Roland Clobus wrote another in-depth status update about the status of ‘live’ Debian images, summarising the current situation that all major desktops build reproducibly with bullseye, bookworm and sid, including the Cinnamon desktop on bookworm and sid, “but at a small functionality cost: 14 words will be incorrectly abbreviated”. This work incorporated:

  • Reporting an issue about unnecessarily modified timestamps in the daily Debian installer images. []
  • Reporting a bug against the debian-installer: in order to use a suitable kernel version. (#1006800)
  • Reporting a bug in: texlive-binaries regarding the unreproducible content of .fmt files. (#1009196)
  • Adding hacks to make the Cinnamon desktop image reproducible in bookworm and sid. []
  • Added a script to rebuild a live-build ISO image from a given timestamp. [
  • etc.

On our mailing list, Venkata Pyla started a thread on the Debian debconf cache is non-reproducible issue while creating system images and Vagrant Cascadian posted an excellent summary of the reproducibility status of core package sets in Debian and solicited for similar information from other distributions.


Lastly, 122 reviews of Debian packages were added, 44 were updated and 193 were removed this month adding to our extensive knowledge about identified issues. A number of issue types have been updated as well, including timestamps_generated_by_hevea, randomness_in_ocaml_preprocessed_files, build_path_captured_in_emacs_el_file, golang_compiler_captures_build_path_in_binary and build_path_captured_in_assembly_objects,


Other distributions

Happy birthday to GNU Guix, which recently turned 10 years old! People have been sharing their stories, in which reproducible builds and bootstrappable builds are a recurring theme as a feature important to its users and developers. The experiences are available on the GNU Guix blog as well as a post on fossandcrafts.org


In openSUSE, Bernhard M. Wiedemann posted his usual monthly reproducible builds status report.


Upstream patches

The Reproducible Builds project detects, dissects and attempts to fix as many currently-unreproducible packages as possible. We endeavour to send all of our patches upstream where appropriate. This month, we wrote a large number of such patches, including:


diffoscope

diffoscope is our in-depth and content-aware diff utility. Not only can it locate and diagnose reproducibility issues, it can provide human-readable diffs from many kinds of binary formats. This month, Chris Lamb prepared and uploaded versions 210 and 211 to Debian unstable, as well as noticed that some Python .pyc files are reported as data, so we should support .pyc as a fallback filename extension [].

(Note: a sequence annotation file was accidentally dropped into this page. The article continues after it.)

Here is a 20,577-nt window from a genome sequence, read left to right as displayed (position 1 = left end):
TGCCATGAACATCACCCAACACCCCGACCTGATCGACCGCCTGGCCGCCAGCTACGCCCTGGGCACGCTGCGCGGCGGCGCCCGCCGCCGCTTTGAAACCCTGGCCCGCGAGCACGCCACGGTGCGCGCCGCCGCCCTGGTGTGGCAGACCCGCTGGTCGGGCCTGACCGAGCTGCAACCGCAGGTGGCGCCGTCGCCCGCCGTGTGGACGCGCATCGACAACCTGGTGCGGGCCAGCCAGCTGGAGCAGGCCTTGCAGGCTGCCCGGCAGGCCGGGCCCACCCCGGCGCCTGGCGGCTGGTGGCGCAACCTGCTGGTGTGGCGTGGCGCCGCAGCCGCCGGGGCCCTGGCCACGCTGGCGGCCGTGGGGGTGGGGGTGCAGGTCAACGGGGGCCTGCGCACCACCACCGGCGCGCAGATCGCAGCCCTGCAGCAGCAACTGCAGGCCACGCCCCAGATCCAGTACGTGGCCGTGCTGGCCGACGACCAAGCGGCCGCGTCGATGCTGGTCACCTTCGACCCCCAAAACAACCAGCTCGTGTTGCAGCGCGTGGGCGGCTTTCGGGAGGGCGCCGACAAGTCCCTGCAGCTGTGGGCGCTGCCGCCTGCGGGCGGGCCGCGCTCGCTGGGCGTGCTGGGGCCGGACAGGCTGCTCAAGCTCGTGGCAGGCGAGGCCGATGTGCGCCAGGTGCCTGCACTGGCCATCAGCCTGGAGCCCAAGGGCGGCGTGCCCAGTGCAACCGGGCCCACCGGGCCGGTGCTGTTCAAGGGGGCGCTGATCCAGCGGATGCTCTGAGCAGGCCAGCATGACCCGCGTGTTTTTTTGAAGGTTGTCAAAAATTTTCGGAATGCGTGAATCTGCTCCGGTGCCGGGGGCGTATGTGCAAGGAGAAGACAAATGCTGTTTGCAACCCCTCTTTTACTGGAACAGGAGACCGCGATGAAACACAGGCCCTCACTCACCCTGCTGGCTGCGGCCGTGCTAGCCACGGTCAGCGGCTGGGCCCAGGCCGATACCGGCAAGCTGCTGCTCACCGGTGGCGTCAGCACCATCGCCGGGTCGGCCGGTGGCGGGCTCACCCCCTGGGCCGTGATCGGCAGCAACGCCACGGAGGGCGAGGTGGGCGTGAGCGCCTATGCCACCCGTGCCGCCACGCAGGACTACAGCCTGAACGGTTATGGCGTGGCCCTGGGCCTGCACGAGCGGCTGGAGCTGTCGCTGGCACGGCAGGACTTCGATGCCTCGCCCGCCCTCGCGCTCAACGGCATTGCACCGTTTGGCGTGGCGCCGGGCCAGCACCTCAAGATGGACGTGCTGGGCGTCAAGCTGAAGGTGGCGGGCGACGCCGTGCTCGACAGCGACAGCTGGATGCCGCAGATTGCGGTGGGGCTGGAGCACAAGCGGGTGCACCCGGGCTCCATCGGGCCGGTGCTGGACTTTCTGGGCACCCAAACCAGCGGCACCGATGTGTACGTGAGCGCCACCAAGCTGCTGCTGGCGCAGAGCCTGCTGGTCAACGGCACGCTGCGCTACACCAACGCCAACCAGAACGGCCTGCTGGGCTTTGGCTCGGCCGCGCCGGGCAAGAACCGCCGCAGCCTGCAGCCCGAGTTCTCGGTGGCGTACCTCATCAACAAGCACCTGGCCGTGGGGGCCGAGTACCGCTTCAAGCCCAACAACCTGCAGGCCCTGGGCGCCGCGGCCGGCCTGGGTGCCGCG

In addition, Mattia Rizzolo disabled the Gnumeric tests in Debian as the package is not currently available [] and dropped mplayer from Build-Depends too []. In addition, Mattia fixed an issue to ensure that the PATH environment variable is properly modified for all actions, not just when running the comparator. []


Testing framework

The Reproducible Builds project runs a significant testing framework at tests.reproducible-builds.org, to check packages and other artifacts for reproducibility. This month, the following changes were made:

  • Daniel Golle:

    • Prefer a different solution to avoid building all OpenWrt packages; skip packages from optional community feeds. []
  • Holger Levsen:

    • Detect Python deprecation warnings in the node health check. []
    • Detect failure to build the Debian Installer. []
  • Mattia Rizzolo:

    • Install disorderfs for building OpenWrt packages. []
  • Paul Spooren (OpenWrt-related changes):

    • Don’t build all packages whilst the core packages are not yet reproducible. []
    • Add a missing RUN directive to node_cleanup. []
    • Be less verbose during a toolchain build. []
    • Use disorderfs for rebuilds and update the documentation to match. [][][]
  • Roland Clobus:

    • Publish the last reproducible Debian ISO image. []
    • Use the rebuild.sh script from the live-build package. []

Lastly, node maintenance was also performed by Holger Levsen [][].


If you are interested in contributing to the Reproducible Builds project, please visit our Contribute page on our website. However, you can get in touch with us via: